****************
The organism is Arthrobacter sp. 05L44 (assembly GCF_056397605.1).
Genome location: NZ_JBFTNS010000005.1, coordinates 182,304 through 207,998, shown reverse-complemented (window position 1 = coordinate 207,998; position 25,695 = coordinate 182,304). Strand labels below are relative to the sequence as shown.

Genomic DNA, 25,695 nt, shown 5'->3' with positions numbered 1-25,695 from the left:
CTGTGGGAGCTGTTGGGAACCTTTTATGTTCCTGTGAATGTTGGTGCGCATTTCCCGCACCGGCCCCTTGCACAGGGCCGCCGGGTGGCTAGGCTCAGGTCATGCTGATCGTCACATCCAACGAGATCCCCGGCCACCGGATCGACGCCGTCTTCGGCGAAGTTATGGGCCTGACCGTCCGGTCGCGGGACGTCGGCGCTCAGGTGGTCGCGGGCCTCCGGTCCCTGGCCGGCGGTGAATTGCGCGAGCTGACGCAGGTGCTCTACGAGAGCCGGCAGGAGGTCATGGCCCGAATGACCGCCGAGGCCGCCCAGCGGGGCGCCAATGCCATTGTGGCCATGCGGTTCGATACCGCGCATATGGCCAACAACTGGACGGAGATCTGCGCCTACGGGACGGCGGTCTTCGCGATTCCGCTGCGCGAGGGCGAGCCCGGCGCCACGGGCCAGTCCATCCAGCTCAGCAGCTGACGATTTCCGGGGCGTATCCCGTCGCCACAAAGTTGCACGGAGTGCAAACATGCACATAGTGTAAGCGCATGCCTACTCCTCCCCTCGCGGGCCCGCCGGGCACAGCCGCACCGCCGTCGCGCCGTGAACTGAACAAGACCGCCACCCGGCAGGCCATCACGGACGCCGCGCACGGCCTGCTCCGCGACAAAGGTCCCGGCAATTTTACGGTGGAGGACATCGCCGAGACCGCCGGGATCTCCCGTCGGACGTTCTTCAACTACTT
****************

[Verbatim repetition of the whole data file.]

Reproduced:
The organism is Arthrobacter sp. 05L44 (assembly GCF_056397605.1).
Genome location: NZ_JBFTNS010000005.1, coordinates 182,304 through 207,998, shown reverse-complemented (window position 1 = coordinate 207,998; position 25,695 = coordinate 182,304). Strand labels below are relative to the sequence as shown.

Genomic DNA, 25,695 nt, shown 5'->3' with positions numbered 1-25,695 from the left:
CTGTGGGAGCTGTTGGGAACCTTTTATGTTCCTGTGAATGTTGGTGCGCATTTCCCGCACCGGCCCCTTGCACAGGGCCGCCGGGTGGCTAGGCTCAGGTCATGCTGATCGTCACATCCAACGAGATCCCCGGCCACCGGATCGACGCCGTCTTCGGCGAAGTTATGGGCCTGACCGTCCGGTCGCGGGACGTCGGCGCTCAGGTGGTCGCGGGCCTCCGGTCCCTGGCCGGCGGTGAATTGCGCGAGCTGACGCAGGTGCTCTACGAGAGCCGGCAGGAGGTCATGGCCCGAATGACCGCCGAGGCCGCCCAGCGGGGCGCCAATGCCATTGTGGCCATGCGGTTCGATACCGCGCATATGGCCAACAACTGGACGGAGATCTGCGCCTACGGGACGGCGGTCTTCGCGATTCCGCTGCGCGAGGGCGAGCCCGGCGCCACGGGCCAGTCCATCCAGCTCAGCAGCTGACGATTTCCGGGGCGTATCCCGTCGCCACAAAGTTGCACGGAGTGCAAACATGCACATAGTGTAAGCGCATGCCTACTCCTCCCCTCGCGGGCCCGCCGGGCACAGCCGCACCGCCGTCGCGCCGTGAACTGAACAAGACCGCCACCCGGCAGGCCATCACGGACGCCGCGCACGGCCTGCTCCGCGACAAAGGTCCCGGCAATTTTACGGTGGAGGACATCGCCGAGACCGCCGGGATCTCCCGTCGGACGTTCTTCAACTACTT